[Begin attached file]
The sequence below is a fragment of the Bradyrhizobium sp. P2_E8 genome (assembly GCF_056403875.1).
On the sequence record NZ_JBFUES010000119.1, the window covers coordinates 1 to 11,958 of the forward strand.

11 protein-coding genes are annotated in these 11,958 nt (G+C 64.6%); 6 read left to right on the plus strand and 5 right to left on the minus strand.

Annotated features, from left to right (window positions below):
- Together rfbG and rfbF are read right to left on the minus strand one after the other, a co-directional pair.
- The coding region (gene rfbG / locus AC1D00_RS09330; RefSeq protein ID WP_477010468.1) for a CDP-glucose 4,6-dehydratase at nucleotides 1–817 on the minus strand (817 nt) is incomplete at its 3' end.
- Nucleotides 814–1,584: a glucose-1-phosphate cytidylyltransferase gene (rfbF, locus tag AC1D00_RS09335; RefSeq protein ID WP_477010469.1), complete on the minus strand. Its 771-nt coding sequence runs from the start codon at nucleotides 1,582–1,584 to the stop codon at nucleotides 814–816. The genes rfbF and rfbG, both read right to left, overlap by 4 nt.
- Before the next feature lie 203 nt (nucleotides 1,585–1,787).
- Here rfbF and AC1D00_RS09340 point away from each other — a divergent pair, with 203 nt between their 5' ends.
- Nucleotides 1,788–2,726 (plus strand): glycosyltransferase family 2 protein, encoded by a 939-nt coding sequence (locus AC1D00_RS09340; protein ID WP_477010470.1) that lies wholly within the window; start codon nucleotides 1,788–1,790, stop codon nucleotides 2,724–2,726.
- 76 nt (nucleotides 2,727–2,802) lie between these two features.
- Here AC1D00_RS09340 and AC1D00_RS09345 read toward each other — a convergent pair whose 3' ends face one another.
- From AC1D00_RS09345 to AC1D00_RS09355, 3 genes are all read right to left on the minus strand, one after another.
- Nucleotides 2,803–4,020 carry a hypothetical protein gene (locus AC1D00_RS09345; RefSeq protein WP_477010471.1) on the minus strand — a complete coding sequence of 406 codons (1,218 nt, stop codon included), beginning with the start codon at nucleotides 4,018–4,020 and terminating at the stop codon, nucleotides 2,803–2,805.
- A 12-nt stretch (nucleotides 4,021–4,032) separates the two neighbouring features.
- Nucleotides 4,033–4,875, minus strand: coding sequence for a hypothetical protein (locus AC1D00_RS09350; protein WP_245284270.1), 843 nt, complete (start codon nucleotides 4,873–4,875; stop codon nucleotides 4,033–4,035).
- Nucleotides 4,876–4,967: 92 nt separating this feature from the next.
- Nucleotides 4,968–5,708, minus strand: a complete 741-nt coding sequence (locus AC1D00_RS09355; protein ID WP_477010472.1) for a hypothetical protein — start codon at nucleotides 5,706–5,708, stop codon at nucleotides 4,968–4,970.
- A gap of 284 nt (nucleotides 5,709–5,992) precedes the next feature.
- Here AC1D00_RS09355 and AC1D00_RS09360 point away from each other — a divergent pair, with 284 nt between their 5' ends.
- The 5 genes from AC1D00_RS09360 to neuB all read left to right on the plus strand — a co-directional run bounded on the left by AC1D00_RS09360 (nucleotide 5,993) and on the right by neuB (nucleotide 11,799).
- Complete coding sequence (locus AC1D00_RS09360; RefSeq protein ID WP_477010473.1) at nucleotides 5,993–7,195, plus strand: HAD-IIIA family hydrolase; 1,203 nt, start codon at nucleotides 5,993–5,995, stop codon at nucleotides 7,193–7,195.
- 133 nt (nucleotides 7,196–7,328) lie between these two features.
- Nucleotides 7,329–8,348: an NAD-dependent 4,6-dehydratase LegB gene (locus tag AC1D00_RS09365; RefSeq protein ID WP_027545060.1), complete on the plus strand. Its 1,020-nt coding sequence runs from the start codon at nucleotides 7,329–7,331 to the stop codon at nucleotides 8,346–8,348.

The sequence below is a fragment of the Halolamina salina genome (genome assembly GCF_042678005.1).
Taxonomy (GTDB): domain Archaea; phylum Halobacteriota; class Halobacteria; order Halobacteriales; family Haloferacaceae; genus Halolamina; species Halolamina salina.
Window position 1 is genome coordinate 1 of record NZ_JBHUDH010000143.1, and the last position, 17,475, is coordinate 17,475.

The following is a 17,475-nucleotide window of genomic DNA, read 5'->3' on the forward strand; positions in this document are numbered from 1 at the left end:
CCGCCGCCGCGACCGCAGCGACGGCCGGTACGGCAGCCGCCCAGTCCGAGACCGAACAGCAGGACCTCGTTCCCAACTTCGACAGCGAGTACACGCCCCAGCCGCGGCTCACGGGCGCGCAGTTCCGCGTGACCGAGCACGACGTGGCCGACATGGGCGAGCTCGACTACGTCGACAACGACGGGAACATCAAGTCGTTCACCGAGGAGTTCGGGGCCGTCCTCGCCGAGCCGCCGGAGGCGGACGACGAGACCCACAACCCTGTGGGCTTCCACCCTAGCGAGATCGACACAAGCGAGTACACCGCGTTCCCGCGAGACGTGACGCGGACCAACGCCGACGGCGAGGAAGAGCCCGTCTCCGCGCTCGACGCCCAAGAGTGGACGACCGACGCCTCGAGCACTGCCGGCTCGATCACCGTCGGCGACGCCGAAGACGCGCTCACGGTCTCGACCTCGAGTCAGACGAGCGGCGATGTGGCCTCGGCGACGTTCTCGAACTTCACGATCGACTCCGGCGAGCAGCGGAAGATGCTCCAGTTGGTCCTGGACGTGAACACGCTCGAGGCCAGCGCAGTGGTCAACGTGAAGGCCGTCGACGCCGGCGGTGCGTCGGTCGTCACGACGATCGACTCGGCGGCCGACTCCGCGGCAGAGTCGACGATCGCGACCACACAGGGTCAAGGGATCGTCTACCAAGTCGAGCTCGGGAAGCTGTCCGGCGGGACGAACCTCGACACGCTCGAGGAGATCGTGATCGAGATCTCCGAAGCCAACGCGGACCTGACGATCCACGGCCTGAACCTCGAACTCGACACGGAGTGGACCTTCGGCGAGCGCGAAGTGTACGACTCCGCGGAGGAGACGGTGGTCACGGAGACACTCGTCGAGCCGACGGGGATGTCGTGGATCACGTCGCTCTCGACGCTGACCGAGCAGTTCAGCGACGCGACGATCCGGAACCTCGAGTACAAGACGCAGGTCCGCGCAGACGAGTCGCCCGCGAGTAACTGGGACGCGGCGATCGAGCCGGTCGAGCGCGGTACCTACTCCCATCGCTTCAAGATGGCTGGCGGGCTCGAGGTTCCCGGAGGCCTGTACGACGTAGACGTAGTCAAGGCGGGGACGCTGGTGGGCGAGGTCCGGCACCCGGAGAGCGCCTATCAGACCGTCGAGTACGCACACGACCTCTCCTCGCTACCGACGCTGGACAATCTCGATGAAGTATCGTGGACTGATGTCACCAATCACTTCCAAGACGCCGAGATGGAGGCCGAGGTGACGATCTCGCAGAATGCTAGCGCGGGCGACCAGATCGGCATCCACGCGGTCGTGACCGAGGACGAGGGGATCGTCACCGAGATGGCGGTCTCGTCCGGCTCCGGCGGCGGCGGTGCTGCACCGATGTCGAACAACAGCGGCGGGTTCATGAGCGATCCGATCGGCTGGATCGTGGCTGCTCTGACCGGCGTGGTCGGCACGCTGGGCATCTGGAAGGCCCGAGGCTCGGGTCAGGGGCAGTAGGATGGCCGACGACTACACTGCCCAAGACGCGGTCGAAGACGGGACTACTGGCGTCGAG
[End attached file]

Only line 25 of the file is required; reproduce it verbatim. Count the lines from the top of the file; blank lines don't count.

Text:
The sequence below is a fragment of the Halolamina salina genome (genome assembly GCF_042678005.1).